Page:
colonus

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See also: Colonus

English[edit]

Etymology[edit]

Borrowed from Latin colōnus.

Noun[edit]

colonus (plural coloni)

  1. (historical) A sharecropping tenant farmer of the late Roman Empire and Early Middle Ages.

Anagrams[edit]


Latin[edit]

Etymology[edit]

From colō (cultivate, till).

Pronunciation[edit]

Noun[edit]

colōnus m (genitive colōnī); second declension

  1. farmer
  2. colonist, colonial, inhabitant
    Colonos novos ascribere.
    To appoint new inhabitants.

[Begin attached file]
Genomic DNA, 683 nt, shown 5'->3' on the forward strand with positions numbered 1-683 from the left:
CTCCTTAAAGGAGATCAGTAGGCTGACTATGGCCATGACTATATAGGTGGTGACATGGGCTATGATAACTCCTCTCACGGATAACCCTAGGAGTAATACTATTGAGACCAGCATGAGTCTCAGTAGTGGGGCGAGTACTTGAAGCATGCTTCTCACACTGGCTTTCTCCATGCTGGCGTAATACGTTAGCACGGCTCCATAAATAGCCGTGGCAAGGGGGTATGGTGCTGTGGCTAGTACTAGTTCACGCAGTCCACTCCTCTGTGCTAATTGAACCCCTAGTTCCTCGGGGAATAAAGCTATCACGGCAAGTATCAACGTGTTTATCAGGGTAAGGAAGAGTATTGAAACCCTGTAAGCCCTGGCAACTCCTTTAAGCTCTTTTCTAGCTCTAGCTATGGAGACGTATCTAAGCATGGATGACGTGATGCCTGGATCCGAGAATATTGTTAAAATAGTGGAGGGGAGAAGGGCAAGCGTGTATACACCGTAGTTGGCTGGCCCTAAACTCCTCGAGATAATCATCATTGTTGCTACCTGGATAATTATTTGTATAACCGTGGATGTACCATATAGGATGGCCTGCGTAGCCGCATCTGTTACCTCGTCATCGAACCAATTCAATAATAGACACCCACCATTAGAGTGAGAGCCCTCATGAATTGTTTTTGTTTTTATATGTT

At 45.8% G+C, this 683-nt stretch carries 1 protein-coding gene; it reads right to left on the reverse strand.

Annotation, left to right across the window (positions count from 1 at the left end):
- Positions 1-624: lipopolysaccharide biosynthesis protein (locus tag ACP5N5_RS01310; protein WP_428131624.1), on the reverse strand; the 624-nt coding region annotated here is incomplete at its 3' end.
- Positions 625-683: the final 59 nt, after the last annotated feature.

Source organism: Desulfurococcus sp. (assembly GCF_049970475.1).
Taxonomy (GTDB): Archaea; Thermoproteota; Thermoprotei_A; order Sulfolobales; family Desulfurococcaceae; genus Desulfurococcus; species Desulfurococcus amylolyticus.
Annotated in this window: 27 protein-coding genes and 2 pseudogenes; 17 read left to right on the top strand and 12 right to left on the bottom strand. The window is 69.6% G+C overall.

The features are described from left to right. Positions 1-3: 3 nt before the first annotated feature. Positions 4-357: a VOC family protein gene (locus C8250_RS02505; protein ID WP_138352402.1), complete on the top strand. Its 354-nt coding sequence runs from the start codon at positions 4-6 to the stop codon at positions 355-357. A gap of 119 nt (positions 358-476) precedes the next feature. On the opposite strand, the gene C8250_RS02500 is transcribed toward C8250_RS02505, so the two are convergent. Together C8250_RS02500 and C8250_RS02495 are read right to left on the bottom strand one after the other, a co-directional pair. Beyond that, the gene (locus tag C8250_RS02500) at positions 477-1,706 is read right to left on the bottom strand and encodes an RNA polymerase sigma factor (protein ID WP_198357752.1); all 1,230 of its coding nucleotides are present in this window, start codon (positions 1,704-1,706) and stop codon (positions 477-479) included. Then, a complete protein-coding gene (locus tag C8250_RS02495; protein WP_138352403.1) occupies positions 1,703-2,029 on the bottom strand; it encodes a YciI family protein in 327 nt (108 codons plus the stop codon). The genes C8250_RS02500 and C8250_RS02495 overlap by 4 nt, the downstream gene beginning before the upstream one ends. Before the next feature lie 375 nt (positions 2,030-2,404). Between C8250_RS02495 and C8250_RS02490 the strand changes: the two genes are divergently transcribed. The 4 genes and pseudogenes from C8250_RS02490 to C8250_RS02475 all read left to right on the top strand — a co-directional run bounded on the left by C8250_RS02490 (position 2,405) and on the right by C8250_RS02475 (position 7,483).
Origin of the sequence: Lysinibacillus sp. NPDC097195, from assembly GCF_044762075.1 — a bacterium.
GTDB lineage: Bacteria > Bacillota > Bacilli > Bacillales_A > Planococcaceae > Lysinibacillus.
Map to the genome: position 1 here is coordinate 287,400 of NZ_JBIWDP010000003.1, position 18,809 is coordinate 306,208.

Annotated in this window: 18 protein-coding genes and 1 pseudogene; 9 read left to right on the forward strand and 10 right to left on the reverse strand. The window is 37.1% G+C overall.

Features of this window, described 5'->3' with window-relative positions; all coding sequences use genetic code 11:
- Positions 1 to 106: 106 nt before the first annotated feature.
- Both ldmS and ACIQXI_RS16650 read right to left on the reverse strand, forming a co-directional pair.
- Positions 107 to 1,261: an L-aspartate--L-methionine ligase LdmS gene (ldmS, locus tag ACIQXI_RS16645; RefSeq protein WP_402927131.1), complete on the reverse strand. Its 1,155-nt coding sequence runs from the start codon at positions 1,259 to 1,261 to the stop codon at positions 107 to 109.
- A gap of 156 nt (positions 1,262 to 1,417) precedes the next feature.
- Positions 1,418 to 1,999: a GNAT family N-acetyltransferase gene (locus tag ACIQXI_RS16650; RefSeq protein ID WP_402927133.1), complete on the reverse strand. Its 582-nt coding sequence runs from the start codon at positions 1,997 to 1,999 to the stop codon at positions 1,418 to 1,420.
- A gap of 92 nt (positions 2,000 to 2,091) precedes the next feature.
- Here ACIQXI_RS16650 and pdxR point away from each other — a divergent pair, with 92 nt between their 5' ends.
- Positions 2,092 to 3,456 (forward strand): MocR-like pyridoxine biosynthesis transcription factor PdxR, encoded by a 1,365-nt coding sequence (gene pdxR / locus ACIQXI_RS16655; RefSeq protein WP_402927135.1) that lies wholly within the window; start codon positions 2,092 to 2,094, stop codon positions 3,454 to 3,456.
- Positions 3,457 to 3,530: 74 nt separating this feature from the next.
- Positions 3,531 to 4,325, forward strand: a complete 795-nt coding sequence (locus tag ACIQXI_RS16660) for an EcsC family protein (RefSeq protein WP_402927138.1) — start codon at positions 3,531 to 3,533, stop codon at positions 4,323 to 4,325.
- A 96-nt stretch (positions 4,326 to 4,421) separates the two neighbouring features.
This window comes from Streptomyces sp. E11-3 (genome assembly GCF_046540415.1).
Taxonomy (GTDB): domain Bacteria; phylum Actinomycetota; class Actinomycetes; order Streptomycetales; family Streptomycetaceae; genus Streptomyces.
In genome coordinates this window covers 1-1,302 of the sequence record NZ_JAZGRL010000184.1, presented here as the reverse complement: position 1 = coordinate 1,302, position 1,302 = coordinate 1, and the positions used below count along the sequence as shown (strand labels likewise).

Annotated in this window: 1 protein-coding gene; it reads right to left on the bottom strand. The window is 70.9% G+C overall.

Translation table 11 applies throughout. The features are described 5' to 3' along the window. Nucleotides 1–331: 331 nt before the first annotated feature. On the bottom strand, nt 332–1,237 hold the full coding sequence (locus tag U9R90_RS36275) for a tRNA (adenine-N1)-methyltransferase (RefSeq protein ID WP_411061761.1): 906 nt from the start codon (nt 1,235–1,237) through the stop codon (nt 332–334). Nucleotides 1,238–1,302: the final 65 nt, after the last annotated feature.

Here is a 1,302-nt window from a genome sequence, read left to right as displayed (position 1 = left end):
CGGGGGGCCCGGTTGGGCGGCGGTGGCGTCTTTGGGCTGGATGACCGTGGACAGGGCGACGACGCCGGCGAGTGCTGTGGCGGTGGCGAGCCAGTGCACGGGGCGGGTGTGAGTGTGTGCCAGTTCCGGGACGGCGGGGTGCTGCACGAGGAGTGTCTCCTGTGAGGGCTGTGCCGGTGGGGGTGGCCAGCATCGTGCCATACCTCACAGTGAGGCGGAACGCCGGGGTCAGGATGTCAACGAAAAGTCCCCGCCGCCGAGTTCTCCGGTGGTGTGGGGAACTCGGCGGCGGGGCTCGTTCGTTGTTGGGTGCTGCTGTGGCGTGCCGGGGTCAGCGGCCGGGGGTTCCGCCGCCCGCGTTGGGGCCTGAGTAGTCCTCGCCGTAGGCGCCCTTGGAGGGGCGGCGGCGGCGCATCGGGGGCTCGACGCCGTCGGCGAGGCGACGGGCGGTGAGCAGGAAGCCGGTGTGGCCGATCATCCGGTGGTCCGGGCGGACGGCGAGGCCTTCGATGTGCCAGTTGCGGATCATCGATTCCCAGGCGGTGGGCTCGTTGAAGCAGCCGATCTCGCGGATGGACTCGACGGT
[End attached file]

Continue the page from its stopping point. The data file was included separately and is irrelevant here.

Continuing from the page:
Inflection[edit]

Second declension.

Case Singular Plural
nominative colōnus colōnī
genitive colōnī colōnōrum
dative colōnō colōnīs
accusative colōnum colōnōs
ablative colōnō colōnīs
vocative colōne colōnī

Synonyms[edit]

Derived terms[edit]

Related terms[edit]

Descendants[edit]

References[edit]

  • colonus in Charlton T. Lewis and Charles Short (1879) A Latin Dictionary, Oxford: Clarendon Press
  • colonus in Charlton T. Lewis (1891) An Elementary Latin Dictionary, New York: Harper & Brothers
  • du Cange, Charles (1883), “colonus”, in G. A. Louis Henschel, Pierre Carpentier, Léopold Favre, editors, Glossarium Mediæ et Infimæ Latinitatis (in Latin), Niort: L. Favre
  • colonus” in Félix Gaffiot’s Dictionnaire Illustré Latin-Français, Hachette (1934)
  • colonus in The Perseus Project (1999) Perseus Encyclopedia[1]
  • colonus in Harry Thurston Peck, editor (1898) Harper's Dictionary of Classical Antiquities, New York: Harper & Brothers